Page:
• http://blog.jochmann.me/ Jakob Jochmann

    Yeah, one of the problems lurking behind the whole marketeer talk about stories shebang is the lack of agreeable definitions about what a “story” is. You know, some hypothesis for scientists to test against.

    I actually believe, as cscheid pointed out in his examples of humans making sense of world events, that “story” is an extremely salient schema, a complex knowledge structure of nodes and links. This schema just so happens to be culturally propped up in a way that makes it one of the go-to-devices when it comes to putting information into a cause-effect frame.

    Incidentally I was just yesterday discussing how disappointing it is that some of the best communication frameworks based on ideas that Gumbertz proposed 40 years ago have never been developed into full fledged theories. The only thing really elaborating how to put schemas into communicative use is work about contextualization by Peter Auer, which was originally in German unfortunately and never made it into the anglophone scientific mainstream.

    Still, “Kontextualisierung” in “Studienbuch Linguistik” is the one resource I’d recommend going for to get acquainted with a framework how information is contextualized. If you don’t know German, there are a few articles he published in English as well over the years.

  • http://twitter.com/jcukier Jérôme Cukier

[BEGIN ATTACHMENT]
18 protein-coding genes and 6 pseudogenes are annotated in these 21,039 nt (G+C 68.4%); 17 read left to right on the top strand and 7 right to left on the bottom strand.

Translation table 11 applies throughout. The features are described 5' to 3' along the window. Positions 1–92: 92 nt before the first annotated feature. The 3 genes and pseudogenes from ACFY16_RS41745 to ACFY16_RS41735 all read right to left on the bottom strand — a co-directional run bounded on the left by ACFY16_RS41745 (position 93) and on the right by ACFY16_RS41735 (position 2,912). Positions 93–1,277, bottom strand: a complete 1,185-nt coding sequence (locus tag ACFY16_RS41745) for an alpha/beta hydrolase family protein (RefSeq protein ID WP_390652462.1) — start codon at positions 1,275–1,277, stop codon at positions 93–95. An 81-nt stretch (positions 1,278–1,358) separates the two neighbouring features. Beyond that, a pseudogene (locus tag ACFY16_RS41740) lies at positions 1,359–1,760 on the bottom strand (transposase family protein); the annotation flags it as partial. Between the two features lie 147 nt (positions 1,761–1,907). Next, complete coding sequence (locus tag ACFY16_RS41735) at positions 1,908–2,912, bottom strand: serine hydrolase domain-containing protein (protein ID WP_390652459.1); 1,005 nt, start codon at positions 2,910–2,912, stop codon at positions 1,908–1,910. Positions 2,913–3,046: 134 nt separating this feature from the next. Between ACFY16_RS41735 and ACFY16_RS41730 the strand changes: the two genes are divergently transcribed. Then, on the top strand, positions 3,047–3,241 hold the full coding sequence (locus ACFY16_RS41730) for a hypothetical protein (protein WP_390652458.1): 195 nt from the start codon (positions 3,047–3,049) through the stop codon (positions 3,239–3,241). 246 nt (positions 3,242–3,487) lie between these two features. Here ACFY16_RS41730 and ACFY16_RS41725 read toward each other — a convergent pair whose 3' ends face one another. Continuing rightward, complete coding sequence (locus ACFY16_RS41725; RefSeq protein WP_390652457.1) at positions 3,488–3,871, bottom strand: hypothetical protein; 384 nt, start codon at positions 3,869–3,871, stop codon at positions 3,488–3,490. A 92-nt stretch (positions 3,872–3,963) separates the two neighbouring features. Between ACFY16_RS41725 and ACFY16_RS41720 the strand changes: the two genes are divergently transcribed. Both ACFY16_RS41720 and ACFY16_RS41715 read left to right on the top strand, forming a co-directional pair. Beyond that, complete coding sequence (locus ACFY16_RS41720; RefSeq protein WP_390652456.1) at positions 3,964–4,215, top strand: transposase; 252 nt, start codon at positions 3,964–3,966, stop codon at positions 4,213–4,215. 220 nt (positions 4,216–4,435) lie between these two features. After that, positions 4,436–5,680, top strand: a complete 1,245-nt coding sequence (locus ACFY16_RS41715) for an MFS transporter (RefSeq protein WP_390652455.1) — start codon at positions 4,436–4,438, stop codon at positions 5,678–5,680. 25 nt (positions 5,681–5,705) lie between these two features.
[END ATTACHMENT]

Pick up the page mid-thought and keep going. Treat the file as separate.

I’ll have to disagree out of friendship because you were looking for an argument and nobody gave it to you.

    on no story telling without data exploration, there is a caveat emptor.
    for explanatory visualizations, the exploration can (and probably should) be done entirely by the designer, leaving the user/viewer with no more than an illusion of interaction. The designer already reached a conclusion (or possibly based their work on an opinion) and only gives the viewer the possibility to check its validity.

    on data making story rather than visualization, you will agree that the same data under two different forms can be interpreted very differently. on DmC mistakes, they are of the same nature as picasso’s supposed inability to achieve photorealism, ie: fully intentional and with a purpose. Though I can’t let you say that the story simply lies within the data. Many possible interpretations are there, some interesting, some less so, some prominent, some effectively hidden, some naive, some biased… and the job of the designer is to prioritise the ones that they want to convey while downplaying, or muting altogether, the rest. This prioritisation, which adds a layer of subjectivity, is what makes the story, not the data proper.